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Choke

Watch With Plenty of Liquids

Despite its title, Choke, is a nice, deep breath of fresh air during the fall film season, as Oscar-bait films start taking over from the summer blockbusters. Following the success of 1999’s Fight Club, Choke is the second adaptation of Chuck Palahniuk’s work. Once again you can expect group therapy sessions (in this case for sex addicts), oddball characters, hilariously uncomfortable scenes and, of course, many unsuspecting twists and turns along the way.

First time actor-turned-director/writer Clark Gregg (who you may recognize as Agent Phil Coulson from this summer’s Iron Man and also has a bit part as Lord High Charlie in this film) does an exceptional job of bringing the novel to the screen. He takes Palahniuk’s penchant for stream of consciousnessesque writing and creates a beautifully shot and compelling film. But, the true hero (or should I say anti-hero?) of this film is Sam Rockwell.

Rockwell plays Victor Mancini, a medical school dropout now paying for his delusional and dying mother’s (Angelica Huston) professional care as a historical interpreter at a Colonial Williamsburg-like reenactment center. Oh, he also chokes in restaurants at night in order to exploit his heroes for cash. And despite all of Victor’s shortcomings and bad habits (did I mention he’s a sex addict?), he’s the guy you root for and Rockwell plays this card with perfection.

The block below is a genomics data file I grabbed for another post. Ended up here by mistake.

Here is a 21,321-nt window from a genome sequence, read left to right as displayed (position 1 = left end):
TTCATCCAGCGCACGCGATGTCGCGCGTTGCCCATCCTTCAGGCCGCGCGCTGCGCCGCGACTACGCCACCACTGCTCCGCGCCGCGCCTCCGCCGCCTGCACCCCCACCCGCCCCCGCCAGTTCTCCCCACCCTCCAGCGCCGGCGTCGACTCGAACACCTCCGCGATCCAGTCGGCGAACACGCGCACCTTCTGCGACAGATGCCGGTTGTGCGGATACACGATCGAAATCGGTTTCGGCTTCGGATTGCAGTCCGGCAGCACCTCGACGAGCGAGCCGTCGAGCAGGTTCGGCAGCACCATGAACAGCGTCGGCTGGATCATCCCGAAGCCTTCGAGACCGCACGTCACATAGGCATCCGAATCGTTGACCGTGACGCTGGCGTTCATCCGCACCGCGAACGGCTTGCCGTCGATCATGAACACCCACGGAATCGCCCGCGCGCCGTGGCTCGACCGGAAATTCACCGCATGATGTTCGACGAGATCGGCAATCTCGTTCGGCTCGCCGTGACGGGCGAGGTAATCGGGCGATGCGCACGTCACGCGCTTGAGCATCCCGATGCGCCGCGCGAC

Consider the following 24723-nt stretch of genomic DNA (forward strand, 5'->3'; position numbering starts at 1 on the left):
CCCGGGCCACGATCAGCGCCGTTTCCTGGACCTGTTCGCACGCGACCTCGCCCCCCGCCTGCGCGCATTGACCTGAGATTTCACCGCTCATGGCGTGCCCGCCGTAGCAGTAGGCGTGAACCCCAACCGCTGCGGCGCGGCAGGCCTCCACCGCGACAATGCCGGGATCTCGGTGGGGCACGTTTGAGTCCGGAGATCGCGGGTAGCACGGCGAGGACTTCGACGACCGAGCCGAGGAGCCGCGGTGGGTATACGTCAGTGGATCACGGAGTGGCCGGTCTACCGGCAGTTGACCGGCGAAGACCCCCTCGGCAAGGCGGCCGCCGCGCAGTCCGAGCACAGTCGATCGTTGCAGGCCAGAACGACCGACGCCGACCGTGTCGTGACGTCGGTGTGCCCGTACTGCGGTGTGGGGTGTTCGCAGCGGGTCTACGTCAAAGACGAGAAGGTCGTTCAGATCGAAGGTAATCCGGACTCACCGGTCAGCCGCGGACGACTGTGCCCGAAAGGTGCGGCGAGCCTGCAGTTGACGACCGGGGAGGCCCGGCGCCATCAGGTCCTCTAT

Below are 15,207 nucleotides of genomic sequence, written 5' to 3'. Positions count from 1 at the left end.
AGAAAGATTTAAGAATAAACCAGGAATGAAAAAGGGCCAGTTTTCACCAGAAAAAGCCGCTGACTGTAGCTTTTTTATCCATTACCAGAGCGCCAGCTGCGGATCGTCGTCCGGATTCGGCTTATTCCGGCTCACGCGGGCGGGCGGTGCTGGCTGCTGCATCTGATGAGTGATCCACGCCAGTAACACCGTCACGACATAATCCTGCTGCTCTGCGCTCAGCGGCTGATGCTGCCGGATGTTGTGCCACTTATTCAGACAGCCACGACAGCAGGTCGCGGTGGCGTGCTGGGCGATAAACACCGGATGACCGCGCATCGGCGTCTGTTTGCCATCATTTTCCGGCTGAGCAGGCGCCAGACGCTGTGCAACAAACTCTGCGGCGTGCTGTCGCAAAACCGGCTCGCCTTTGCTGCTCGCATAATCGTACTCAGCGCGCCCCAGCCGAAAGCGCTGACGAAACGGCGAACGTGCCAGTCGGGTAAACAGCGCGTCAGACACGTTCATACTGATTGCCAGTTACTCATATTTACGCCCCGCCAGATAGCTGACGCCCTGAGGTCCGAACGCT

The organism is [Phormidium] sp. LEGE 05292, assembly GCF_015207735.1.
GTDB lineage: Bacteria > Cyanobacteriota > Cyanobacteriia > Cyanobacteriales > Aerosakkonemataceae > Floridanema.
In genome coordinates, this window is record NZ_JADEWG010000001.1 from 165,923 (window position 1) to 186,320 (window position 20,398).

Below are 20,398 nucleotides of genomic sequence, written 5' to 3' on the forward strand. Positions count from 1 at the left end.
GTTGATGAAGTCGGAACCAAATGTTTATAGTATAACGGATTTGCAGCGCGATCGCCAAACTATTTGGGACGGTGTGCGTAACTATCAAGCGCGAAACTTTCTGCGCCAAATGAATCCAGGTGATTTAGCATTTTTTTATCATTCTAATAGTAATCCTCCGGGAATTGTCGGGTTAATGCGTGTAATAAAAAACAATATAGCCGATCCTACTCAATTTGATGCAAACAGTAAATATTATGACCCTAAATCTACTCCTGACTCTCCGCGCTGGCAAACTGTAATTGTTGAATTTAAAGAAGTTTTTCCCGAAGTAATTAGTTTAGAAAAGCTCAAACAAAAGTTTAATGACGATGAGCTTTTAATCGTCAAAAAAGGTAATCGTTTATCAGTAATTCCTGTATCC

He finds the perfect middle ground between being a pathetic loser and someone who is fighting against the rest of the world. During a visit with a mother she confesses she must tell Victor (she never recognizes him) the truth about where he comes from. Unfortunately, she never recognizes him! Luckily he has some help in his journey to find happiness and meaning in his life.

Denny (Brad William Henke) is Victor’s best friend and is also a recovering chronic masturbator. He’s the antithesis of Victor’s manic demeanor -- always mellow and always optimistic. But Victor’s true companion during his quest is Dr. Paige Marshall (No Country For Old Men's Kelly Macdonald), his mother’s nurse, who is willing to save his ailing mother's life at any cost (including having a baby for stem cell research) but who also becomes Victor’s true love interest and not just another notch on the belt. This cast of quirky character helps flesh out the film as the lonely Victor (accentuated by his meaningless sexual escapades) is really only looking for true companionship and love.

The film is not a home run but it’s a comically original tale and showcases Rockwell as one of Hollywood’s genuine talents. It’s also a great start for Clark Gregg who illustrates that he has a true gift behind the camera and definitely has a bright future as a filmmaker.


Rating: 3.5 out of 5 stars